Arts and Crafts Center Receives $45,000 Grant from The Alleghany Foundation

To say things are bustling at the Alleghany Highlands Arts and Crafts Center is perhaps an understatement, and a recent grant from The Alleghany Foundation helps ensure that vibrance into the future.

The Arts and Crafts Center in downtown Clifton Forge is the benefactor of a recent general operating support grant totaling $45,000.

This grant is a match of which $40,000 is matched dollar for dollar, while $5,000 is matched two for one through new money raised. The 2-1 portion of the grant acts as an incentive to secure new members and contributors while growing the mission of the Alleghany Highlands Arts and Crafts Center. The grant fits into The Alleghany Foundation’s focus area of economic transformation.

“The Alleghany Highlands Arts and Crafts Center is a creative asset and catalyst for economic and cultural growth in our community,” said Mary Fant Donnan, executive director of The Alleghany Foundation. “For many years, it has served as a marketplace for artisans to display and sell their work in a professional setting, and it has continued to demonstrate a high degree of resiliency and relevance during these challenging times.”

Like many organizations, the Alleghany Highlands Arts and Crafts Center has been impacted by the COVID-19 pandemic. Though fundraising efforts continued in a virtual way during the previous year, the center has not returned to pre-pandemic levels of participation and support. Through some active volunteer efforts, the group launched a new event dubbed “The Chocolate Bar” in early September, but, due to the increased levels of COVID-19, organizers felt it necessary to cancel the signature Art of Chocolate Festival for a second year. This cancellation created a gap in the center’s projected fundraising budget.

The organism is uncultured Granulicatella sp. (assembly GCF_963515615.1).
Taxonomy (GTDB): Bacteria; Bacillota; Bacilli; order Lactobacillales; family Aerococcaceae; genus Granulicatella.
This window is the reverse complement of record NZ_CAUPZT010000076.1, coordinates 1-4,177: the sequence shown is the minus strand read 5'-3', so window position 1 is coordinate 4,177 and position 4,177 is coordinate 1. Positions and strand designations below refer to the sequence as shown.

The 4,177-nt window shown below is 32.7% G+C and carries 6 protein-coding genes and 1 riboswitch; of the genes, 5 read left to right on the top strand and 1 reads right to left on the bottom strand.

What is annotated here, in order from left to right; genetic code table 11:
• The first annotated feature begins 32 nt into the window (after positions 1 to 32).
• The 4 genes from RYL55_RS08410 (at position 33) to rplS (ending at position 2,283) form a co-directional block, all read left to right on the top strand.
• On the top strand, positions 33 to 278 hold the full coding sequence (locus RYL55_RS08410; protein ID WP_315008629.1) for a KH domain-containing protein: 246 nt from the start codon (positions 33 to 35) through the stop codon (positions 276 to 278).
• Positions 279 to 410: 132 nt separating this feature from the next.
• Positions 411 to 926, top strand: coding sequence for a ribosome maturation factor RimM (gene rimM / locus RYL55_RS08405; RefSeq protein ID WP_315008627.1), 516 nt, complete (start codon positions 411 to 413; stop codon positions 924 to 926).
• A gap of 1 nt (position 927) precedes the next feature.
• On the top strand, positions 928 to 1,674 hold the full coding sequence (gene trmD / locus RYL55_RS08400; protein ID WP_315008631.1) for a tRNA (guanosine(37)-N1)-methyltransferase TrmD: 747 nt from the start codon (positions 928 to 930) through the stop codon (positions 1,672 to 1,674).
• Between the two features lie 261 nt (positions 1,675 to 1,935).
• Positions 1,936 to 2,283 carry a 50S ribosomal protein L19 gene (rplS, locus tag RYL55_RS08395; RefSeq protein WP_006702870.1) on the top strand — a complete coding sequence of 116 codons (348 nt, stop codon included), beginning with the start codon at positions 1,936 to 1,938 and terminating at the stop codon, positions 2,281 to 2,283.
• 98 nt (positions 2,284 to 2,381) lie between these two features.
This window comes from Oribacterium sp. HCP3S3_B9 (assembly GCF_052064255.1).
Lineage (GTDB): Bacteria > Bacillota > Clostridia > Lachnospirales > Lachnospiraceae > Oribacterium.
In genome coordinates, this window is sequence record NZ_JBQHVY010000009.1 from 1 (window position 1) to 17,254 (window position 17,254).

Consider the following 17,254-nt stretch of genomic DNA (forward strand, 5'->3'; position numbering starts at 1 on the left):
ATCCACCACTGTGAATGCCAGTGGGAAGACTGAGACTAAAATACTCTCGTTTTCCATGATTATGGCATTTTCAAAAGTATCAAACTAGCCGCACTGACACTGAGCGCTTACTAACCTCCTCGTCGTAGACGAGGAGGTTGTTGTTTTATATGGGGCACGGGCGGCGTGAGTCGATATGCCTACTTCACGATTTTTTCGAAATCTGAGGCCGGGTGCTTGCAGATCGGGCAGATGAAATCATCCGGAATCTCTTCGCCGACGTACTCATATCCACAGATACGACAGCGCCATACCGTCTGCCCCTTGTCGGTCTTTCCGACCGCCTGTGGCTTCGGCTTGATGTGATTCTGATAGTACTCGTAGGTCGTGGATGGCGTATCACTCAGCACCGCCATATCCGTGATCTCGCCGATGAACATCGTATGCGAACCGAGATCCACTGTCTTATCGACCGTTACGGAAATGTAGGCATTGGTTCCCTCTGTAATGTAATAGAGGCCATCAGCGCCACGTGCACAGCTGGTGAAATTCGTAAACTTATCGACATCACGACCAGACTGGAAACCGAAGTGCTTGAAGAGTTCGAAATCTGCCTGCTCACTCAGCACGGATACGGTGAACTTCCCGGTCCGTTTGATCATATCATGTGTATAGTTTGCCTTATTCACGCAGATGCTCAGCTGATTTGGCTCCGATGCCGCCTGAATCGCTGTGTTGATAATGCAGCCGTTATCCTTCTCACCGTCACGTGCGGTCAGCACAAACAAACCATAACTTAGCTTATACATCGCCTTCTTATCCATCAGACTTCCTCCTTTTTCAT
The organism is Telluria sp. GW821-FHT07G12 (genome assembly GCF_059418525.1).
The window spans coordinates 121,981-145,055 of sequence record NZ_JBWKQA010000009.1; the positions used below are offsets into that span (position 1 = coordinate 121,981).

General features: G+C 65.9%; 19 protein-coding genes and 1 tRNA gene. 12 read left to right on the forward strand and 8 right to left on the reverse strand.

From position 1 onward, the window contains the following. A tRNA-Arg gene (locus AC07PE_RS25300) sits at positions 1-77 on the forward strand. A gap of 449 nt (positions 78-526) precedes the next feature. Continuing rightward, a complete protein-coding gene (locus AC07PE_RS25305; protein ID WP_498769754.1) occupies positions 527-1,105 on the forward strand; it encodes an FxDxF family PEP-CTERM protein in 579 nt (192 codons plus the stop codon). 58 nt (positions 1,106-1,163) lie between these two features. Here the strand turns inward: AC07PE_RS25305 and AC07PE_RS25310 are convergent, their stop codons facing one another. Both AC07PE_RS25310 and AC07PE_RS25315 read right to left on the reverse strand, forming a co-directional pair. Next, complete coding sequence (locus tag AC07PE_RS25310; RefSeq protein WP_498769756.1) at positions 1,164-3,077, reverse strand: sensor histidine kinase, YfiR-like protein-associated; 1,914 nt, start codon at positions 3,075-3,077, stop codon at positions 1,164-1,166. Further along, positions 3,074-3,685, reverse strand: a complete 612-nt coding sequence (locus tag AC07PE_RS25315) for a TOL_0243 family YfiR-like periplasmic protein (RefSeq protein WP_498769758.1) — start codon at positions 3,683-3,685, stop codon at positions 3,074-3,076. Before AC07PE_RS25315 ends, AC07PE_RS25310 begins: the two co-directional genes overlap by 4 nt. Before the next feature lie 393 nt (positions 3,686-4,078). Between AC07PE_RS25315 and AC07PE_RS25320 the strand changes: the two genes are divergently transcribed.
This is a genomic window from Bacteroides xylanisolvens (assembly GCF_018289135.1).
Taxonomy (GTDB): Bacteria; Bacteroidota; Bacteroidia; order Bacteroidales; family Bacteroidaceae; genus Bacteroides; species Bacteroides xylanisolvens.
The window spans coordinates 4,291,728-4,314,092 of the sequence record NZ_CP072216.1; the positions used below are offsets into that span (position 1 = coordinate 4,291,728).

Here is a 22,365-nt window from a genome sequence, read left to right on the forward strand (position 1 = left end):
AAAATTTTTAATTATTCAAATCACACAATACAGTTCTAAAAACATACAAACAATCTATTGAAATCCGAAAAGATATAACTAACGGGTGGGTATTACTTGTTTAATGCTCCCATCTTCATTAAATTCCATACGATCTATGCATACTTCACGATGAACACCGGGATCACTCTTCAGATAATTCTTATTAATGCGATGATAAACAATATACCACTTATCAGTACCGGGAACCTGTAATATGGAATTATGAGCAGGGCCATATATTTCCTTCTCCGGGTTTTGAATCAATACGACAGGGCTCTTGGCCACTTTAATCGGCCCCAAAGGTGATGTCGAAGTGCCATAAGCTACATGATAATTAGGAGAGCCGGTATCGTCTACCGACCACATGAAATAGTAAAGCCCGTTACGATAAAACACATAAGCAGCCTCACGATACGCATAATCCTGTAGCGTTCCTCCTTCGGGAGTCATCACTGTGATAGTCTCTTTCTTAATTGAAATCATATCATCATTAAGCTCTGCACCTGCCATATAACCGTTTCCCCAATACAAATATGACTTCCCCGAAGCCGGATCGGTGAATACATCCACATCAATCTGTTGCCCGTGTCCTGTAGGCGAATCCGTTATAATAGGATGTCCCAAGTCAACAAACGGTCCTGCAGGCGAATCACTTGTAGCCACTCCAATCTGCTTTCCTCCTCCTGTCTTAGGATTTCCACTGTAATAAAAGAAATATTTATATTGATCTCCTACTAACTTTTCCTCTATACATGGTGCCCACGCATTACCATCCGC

“One of the lessons learned from the COVID-19 pandemic is the need to support our local non-profits during difficult times,” said Dr. Sue Rollinson, president of The Alleghany Foundation Board of Directors. “Performances, art shows and fundraisers have been canceled over the past 20 months, resulting in financial challenges to our arts organizations. By providing matching funds, The Alleghany Foundation can help ensure that organizations such as the Alleghany Highlands Arts and Crafts Center continue to deliver their mission and keep the arts lively in the Alleghany Highlands.”

Most arts center programming is provided to the community free of charge, including exceptional exhibits displaying high-quality art by regional artists.

“We are so thankful for the years of support from The Alleghany Foundation, which has partnered with us in helping to make our county ‘Uniquely Alleghany’,” said Connie Baker, the executive director at the center.

Now the Alleghany Highlands Arts and Crafts Center is shaking the ill effects of the pandemic as it gears up for a busy holiday season. With an inventory of over 6,500 items in the gift shop, there is something for everyone on your Christmas list. Unique gifts are available such as wood-carved Santas, quilted table runners, an array of Christmas ornaments, jewelry, felted items, doll clothes and much more. All items are handmade, and the center can accommodate special-order items.

Seasonal classes are also held at the Alleghany Highlands Arts and Crafts Center. “Santa Gnomes,” a needle felting class with Karen Shapcott, is ideal for the holiday season, while a new class for children K-7th grade just started and is very popular with these young students. A Story Time Craft Class is taught by two retired public school teachers on the first Wednesday of each month.